Do they not lie there like tools, like things?
Is not even the ring common
upon my hand, and does not the light
shine so completely, full of trust, upon them,—
as if they were paths, which, when illumined,
branch not differently, as when in darkness? . . .

  (tr. Cliff Crego)

   from: The Book of Images

| listen to Prayer in German / English one recording # |

| view / print Picture/Poem Poster: The Gazelle (86 K) | or download as PDF |

| listen to a musical composition by Cliff Crego for Double Choirs of 24 fenale singers and
12 brass instruments, based on the English text of Lament; see also
Intro: Lament for Double Choir (REQUIRES QuickTime) |

| see also the Rilke Posters |

| listen to other recordings in English and German of twelve poems from
The Book of Images
at The Rilke Download Page  
(# Includes instructions) |
See other recent additions of new English translations of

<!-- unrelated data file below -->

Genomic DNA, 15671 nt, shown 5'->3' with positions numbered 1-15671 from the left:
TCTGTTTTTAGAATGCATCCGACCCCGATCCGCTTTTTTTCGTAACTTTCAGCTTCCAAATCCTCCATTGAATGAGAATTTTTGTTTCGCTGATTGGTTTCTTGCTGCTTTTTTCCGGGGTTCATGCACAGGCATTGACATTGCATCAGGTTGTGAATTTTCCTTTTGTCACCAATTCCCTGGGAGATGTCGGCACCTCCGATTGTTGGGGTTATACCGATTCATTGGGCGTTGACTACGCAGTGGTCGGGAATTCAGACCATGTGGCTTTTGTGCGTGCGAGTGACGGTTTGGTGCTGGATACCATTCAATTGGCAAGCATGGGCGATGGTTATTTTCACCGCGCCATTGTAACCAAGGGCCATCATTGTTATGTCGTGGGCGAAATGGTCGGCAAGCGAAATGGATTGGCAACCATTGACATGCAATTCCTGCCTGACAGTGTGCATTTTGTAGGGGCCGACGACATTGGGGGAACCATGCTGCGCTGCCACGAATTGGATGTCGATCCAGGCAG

Rilke's poetry, together with
featured photographs at:

(31) May: The Poetry of Coming and Going

(30) May: Alder Spring

See also a selection of recent Picture/Poem "Rilke in translation" features at the Rilke Archive.

See also another website
by Cliff Crego:
The Poetry of
Rainer Maria Rilke
a presentation of 80 of the
best poems of Rilke in
both German and
new English translations
biography, links, posters


"Straight roads,
Slow rivers,
Deep clay."
A collection of contemporary Dutch poetry
in English translation, with commentary
and photographs
by Cliff Crego